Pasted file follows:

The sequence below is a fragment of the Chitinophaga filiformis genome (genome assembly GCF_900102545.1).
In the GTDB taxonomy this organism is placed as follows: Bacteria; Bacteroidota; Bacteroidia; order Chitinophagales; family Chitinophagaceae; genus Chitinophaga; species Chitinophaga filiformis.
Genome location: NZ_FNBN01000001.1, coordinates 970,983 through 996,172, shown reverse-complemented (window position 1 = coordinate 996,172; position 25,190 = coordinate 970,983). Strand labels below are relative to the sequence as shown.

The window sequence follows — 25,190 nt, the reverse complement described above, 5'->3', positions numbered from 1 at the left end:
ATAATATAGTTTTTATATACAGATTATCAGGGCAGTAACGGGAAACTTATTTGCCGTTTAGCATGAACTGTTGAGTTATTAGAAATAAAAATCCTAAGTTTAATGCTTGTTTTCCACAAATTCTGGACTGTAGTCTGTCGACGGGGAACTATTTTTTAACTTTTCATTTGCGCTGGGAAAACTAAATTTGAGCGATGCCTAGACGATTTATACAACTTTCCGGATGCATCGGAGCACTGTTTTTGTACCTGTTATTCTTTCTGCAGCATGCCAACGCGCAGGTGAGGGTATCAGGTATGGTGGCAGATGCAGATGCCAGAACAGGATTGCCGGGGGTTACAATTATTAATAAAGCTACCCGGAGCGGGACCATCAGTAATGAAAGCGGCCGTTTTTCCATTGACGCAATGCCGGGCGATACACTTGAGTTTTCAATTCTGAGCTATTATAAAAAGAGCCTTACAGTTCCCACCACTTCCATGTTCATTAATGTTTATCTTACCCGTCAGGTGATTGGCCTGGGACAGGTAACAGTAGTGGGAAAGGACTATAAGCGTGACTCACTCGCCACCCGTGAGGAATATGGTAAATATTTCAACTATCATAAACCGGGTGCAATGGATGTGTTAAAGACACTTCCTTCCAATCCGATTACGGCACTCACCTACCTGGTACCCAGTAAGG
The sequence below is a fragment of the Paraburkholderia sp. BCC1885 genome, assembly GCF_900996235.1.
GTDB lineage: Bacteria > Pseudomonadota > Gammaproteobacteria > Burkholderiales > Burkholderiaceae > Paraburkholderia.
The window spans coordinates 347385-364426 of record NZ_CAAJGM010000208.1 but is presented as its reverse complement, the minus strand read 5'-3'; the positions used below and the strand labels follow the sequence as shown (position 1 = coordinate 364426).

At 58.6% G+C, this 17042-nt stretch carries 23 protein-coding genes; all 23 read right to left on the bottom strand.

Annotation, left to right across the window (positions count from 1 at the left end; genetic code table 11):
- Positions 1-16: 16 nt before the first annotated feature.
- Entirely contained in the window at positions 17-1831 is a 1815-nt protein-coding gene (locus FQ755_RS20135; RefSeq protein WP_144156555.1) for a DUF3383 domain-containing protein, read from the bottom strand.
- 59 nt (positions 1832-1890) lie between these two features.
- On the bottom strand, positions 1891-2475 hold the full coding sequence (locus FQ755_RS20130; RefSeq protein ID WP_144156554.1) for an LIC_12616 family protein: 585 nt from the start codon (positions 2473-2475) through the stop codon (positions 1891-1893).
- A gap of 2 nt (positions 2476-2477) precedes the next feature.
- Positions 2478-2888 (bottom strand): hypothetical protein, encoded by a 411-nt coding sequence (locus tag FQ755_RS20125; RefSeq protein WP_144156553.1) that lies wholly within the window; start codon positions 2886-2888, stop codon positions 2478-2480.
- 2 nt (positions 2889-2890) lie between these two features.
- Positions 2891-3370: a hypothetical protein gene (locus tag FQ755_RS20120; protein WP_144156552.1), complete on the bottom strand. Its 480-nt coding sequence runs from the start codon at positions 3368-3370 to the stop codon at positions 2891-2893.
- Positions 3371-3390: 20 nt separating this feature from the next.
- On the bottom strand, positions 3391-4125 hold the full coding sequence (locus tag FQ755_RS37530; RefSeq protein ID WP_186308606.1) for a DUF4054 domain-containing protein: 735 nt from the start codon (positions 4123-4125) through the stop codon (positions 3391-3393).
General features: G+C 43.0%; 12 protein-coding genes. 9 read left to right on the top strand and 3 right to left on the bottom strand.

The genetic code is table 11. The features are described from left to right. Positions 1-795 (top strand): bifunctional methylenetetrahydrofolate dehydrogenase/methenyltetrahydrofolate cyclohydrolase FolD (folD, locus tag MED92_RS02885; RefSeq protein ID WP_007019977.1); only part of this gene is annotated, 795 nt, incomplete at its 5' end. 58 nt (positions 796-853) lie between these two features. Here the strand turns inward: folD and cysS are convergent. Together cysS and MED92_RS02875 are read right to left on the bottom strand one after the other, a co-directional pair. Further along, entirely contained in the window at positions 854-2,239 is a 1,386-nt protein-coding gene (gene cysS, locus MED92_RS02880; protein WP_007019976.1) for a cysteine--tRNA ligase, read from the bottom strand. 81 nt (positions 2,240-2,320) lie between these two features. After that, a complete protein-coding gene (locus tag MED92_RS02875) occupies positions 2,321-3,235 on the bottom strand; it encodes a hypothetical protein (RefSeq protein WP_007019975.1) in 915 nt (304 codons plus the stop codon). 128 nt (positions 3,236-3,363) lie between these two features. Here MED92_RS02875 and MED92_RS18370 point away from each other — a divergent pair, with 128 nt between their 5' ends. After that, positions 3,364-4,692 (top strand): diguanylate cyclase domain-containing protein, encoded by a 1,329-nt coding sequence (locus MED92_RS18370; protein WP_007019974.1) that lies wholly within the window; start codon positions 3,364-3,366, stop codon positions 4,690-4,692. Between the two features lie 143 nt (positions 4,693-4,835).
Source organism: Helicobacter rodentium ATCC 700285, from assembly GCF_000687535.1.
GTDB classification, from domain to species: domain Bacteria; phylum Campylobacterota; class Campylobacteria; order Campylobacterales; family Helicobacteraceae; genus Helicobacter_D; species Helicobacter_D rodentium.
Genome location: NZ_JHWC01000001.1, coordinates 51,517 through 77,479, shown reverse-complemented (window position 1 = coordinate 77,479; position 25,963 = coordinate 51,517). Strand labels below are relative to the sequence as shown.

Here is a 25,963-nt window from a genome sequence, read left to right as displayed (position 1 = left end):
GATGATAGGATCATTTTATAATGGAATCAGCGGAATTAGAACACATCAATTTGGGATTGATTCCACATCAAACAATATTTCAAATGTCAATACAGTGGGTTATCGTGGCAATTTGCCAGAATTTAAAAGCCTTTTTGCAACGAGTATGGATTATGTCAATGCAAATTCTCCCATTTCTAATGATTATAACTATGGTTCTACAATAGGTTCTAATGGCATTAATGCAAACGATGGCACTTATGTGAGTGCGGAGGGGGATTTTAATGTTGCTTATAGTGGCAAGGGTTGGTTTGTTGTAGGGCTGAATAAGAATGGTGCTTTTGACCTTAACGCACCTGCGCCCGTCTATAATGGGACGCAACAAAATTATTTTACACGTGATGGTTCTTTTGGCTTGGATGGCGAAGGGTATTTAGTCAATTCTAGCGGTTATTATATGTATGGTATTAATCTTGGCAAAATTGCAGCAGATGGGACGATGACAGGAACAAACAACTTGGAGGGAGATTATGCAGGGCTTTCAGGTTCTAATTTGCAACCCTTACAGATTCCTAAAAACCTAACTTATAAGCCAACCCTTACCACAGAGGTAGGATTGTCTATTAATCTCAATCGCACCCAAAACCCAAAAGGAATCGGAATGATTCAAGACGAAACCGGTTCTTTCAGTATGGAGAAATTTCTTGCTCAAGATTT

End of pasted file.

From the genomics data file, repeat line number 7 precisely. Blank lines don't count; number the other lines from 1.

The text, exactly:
GTDB lineage: Bacteria > Pseudomonadota > Gammaproteobacteria > Burkholderiales > Burkholderiaceae > Paraburkholderia.